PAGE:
- Mechelle Voepel, espnW.com
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WACO, Texas -- Baylor's Odyssey Sims has that distinctive first name; her last name is no longer needed among women's basketball followers. Just say "Odyssey," and they'll know whom you're talking about. The funny thing is, though, it's not in any way descriptive of the kind of basketball player she is.
An "odyssey" is a wandering voyage, generally marked by at least some hardship or misfortune. Which is the exact opposite of what it feels like for a basketball team that Sims is directing as point guard.
That tends to be pretty smooth sailing, with very little uncertainty. But Sims is more than just a steady hand on the rudder. She's able to aggressively change the tempo, efficiently distribute the ball and score (sometimes a lot) when needed.
"When you're a point guard, everybody around you has to respond to you," Baylor coach Kim Mulkey said. "It's your job to know every position on the floor, to use the right tone of voice with everybody.
"I'm hardest on the point guard not because I played that position, but because they have to direct that team out there."
Sims, who is averaging 13.1 points and 5.9 assists, is doing that well. And then (tah-dah!) there's Sims' defense. Which is a whole other dynamic weapon for a player who already has so many ways to hurt foes offensively.
Just as center Brittney Griner provides such a comfort factor for Baylor because she's so foreboding to face on the inside, Sims has the ability to discombobulate opposing point guards.
In fact -- although taking nothing away from the greatness of Griner -- Baylor's "motor" is Sims. Good evidence: The Lady Bears' lone loss this season came Nov. 16 in Hawaii, when Sims was hurt in the opening minutes against Stanford. She didn't return to action until early December.
That stumble against Stanford means that Baylor actually isn't the unbeaten team in the Big 12 as conference starts play Wednesday. Instead, that's 11-0 Oklahoma State, which like 10-1 Baylor ended last season with a victory. For the Cowgirls, that was in the WNIT, which they won.
Baylor concluded last season with victories over Stanford and Notre Dame at the NCAA Women's Final Four, where Sims had a combined 30 points, 7 assists and 11 rebounds.
Mulkey was very happy with Sims' play all last season. But still, it's only now that Mulkey unequivocally states that her junior is the "best" point guard currently in the women's collegiate game.
"She's had to earn that," Mulkey said. "I didn't say it when she was a freshman, or even last year after we won the national championship. But it's time to say it."
Baylor has gone 33-1 in conference play the past two seasons, competing with an unflappability that's heavily influenced by Sims' personality. You don't see doubt or uncertainty or hesitation among Sims' rather limited on-court display of expressions. She mostly wears a poker face that projects "supremely confident." Which is partly why
"Coming in, we bumped heads a lot," Sims said of Mulkey and her. "I just had to work on my attitude and understand where she was coming from. I had to understand the game.
"Now that I have more experience, we have a good relationship. When she's wrong, she's still right at the end of the day."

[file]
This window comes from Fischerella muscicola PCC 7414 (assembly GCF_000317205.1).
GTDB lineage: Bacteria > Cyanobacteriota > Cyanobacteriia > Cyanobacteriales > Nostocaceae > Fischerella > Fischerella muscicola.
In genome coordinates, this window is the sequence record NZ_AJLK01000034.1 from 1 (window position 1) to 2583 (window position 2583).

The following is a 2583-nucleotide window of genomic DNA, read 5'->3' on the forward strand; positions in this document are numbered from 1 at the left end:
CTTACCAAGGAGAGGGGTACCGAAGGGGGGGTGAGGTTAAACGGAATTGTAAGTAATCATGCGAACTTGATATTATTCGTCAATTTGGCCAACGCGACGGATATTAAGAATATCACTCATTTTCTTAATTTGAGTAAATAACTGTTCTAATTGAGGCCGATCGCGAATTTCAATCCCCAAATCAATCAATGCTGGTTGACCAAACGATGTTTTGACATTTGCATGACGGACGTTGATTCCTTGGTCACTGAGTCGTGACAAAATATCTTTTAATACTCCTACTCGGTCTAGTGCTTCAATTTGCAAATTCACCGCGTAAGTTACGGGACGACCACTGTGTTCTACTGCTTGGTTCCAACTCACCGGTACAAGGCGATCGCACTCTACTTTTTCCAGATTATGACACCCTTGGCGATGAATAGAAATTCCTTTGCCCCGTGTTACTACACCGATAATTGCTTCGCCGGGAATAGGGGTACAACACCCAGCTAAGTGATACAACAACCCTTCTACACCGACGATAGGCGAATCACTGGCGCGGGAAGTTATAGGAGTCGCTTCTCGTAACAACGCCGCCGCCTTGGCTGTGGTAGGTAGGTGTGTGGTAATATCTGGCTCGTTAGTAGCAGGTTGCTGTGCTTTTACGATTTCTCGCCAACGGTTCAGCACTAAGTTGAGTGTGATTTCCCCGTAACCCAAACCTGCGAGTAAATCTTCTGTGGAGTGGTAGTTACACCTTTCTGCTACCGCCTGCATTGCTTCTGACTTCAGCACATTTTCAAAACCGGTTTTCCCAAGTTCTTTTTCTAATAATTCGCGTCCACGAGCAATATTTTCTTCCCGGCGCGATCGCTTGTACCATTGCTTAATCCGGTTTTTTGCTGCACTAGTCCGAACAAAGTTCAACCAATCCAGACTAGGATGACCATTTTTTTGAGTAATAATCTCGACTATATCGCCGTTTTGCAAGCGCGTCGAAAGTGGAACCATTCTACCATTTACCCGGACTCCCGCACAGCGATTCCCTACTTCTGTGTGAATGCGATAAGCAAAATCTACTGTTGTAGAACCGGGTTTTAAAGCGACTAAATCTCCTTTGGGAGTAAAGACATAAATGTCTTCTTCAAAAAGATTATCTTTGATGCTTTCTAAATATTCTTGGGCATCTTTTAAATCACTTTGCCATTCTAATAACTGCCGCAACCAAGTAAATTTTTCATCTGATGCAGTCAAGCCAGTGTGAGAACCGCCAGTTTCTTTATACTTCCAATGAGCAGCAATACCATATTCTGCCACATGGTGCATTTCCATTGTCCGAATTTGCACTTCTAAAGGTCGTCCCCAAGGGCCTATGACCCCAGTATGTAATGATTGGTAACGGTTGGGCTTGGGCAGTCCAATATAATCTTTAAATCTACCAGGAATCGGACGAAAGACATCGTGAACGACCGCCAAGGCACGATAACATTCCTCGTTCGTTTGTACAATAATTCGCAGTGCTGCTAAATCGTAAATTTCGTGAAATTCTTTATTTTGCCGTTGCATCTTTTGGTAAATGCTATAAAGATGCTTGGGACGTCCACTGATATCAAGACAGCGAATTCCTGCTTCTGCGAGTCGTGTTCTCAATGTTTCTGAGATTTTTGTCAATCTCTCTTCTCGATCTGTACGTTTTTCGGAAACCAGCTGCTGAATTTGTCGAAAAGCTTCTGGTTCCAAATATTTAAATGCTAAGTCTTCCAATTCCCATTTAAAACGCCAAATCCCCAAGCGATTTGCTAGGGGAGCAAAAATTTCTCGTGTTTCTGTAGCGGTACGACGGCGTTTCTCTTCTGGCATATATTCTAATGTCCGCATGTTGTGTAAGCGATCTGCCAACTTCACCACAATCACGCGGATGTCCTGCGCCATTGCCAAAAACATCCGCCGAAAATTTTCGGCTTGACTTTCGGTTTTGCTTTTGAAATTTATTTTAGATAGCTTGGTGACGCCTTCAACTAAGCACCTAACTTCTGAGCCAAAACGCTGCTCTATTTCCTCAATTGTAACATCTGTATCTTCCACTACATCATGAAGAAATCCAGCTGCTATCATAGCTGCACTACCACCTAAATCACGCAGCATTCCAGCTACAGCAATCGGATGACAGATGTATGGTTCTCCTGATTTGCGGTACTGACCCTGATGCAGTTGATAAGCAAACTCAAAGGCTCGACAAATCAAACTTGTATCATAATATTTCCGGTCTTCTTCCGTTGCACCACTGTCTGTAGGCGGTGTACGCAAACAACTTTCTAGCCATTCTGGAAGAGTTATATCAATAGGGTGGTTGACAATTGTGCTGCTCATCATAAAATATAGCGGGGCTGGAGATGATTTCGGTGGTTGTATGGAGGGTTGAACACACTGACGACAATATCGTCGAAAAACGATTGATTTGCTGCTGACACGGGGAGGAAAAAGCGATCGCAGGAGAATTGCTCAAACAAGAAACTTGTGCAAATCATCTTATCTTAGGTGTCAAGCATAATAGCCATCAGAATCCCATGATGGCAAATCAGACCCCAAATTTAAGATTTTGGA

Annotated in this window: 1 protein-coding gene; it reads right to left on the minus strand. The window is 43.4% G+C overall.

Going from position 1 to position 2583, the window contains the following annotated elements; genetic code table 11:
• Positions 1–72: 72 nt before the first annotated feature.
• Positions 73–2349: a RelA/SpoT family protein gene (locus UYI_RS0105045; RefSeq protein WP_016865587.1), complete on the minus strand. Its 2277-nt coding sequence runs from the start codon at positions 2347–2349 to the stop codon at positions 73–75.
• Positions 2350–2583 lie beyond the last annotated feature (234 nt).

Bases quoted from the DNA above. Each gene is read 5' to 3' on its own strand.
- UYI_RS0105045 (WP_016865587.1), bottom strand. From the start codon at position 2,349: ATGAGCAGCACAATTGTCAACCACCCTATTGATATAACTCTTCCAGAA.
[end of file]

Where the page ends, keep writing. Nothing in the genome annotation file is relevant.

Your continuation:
OK, that's hilarious. Not that Sims actually was trying to be funny. It was just her way of saying that she knows now that arguing with Mulkey is not only pointless, it's not smart. How many people have won national championships as a player, an assistant and a head coach, plus also have an Olympic gold medal?
Once Sims let go some of the youthful bullheadedness that many rising stars have, the partnership of coach and point guard flourished.
"Whatever she says, it goes," Sims said. "In practice, if I have a question, I ask her on the side, not in front of everybody. We know more about each other every day."
If asked to, Mulkey can reach back into her days as Louisiana Tech's point guard to remember what it's like to be running the show at that age.
"I'm not ever going to pretend to think I was the player Odyssey Sims is, talent-wise," said Mulkey, who actually was pretty darn good. "What I had the opportunity to do is lead an outstanding team, which Odyssey also has the opportunity to do.
"But she is also just so talented, especially on the defensive end of the floor. It's a joy, because you don't have to encourage her to pressure the ball. It's just something that she loves to do."
Sims has lost just four games in her college career, and only one during Big 12 regular-season play. Might the Lady Bears -- who open their league slate at Big 12 newcomer TCU -- run the table in their conference as they did last season? Frankly, it will be more surprising if they don't than if they do. Oklahoma State's perfect record thus far notwithstanding, it's not necessarily projecting to be an especially stellar season for the league overall.
That said, Baylor will keep the Big 12 in the spotlight. Which is where Sims has grown quite comfortable. A native of Irving, Texas, Sims arrived at Baylor a little more prepared to play the shooting guard role, but figured point guard was nothing she couldn't handle.
And she was right. Even if at the end of the day, Mulkey is still, uh, more right.
"I came in thinking I knew everything, but Coach had to slow me down," Sims said. "Every fast break, I wanted to shoot it. I had to learn how to manage the game. And also, learn to push my teammates in a positive way. Knowing on my worst day, I can't let them know it is my worst day."
It's praise Kim Mulkey didn't hand out lightly. But the Baylor coach is finally ready to say it: Odyssey Sims is the country's best point guard.